If a minor plans to open an account with an adult, consider that adult’s financial knowledge, longevity, ethics, and more. Picking the right person the first time can improve the chances of success.

Types of Bank Accounts for Minors

When opening a bank account with a minor, you have many options—and which one you choose will depend on the financial goals you and the minor are trying to reach. Below are several examples of accounts that might be good fits, offering knowledge of everything from basic saving to investing.

Joint Accounts

If the goal is for the minor to use the account, say, by making deposits, withdrawals, and purchases via a debit card, a joint account might be a good choice. Bank accounts typically marketed as “bank accounts for kids” are often joint accounts, although they go by different names. Capital One’s “MONEY teen checking account,” for example, is a joint checking account available for all kids ages 8 or older.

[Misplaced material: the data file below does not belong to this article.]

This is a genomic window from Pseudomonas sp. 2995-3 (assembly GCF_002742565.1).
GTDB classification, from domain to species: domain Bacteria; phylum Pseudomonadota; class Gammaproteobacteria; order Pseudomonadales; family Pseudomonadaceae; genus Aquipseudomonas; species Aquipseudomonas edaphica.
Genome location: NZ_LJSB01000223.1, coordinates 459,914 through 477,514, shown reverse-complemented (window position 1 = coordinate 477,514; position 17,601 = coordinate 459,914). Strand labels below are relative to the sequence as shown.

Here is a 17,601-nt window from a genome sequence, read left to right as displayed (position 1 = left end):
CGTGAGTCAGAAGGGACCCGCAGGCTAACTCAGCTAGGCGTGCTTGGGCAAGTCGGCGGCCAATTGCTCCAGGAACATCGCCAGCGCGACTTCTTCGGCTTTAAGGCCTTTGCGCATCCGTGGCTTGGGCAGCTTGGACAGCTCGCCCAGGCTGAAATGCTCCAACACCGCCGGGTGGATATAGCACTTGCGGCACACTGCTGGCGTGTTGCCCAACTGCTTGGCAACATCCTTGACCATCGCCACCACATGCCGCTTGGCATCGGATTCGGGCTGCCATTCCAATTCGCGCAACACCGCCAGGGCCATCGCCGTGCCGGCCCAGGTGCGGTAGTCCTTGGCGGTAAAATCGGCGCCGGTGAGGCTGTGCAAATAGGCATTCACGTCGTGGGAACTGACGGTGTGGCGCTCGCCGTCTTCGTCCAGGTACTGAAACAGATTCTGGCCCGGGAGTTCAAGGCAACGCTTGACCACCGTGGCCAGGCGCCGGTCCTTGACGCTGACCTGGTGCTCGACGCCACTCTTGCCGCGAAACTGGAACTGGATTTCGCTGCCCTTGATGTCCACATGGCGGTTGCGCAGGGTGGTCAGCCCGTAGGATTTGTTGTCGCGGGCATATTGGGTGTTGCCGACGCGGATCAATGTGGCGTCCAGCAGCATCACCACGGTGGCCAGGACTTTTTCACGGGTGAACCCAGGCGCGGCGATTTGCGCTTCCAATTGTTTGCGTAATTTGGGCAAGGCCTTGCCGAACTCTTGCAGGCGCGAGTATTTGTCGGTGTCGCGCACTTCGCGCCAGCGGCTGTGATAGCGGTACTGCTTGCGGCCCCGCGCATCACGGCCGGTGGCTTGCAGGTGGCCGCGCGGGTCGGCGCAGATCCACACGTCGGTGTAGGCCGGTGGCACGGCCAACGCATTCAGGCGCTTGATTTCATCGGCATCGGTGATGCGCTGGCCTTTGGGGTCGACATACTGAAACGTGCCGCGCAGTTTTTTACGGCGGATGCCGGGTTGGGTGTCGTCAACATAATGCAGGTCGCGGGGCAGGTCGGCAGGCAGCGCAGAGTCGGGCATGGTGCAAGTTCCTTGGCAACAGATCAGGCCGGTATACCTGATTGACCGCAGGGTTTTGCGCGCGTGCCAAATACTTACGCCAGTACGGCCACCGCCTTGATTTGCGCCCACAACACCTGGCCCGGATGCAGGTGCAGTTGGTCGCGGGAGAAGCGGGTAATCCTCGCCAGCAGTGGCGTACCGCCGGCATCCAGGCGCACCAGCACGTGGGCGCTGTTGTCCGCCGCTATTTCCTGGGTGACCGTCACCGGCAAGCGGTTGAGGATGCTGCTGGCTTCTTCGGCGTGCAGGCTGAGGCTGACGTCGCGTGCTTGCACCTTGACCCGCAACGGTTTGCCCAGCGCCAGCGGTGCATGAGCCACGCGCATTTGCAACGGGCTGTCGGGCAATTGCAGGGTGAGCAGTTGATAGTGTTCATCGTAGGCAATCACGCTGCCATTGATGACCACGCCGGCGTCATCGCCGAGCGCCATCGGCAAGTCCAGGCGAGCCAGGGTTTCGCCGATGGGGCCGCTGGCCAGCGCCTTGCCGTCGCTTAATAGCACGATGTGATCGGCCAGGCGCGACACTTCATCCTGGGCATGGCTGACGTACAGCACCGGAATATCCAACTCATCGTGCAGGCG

Keep in mind that each joint account owner might have ownership and complete access to the funds. So either the adult or the child could drain the account or rack up overdraft fees (unless the bank restricts what the child can do). That’s important to know if you set up a substantial account balance.

For better or worse, joint accounts may have features that keep adults informed about activity in the account. Parents can often set up text or email alerts, and they might be able to suspend access to debit cards if overspending is a concern.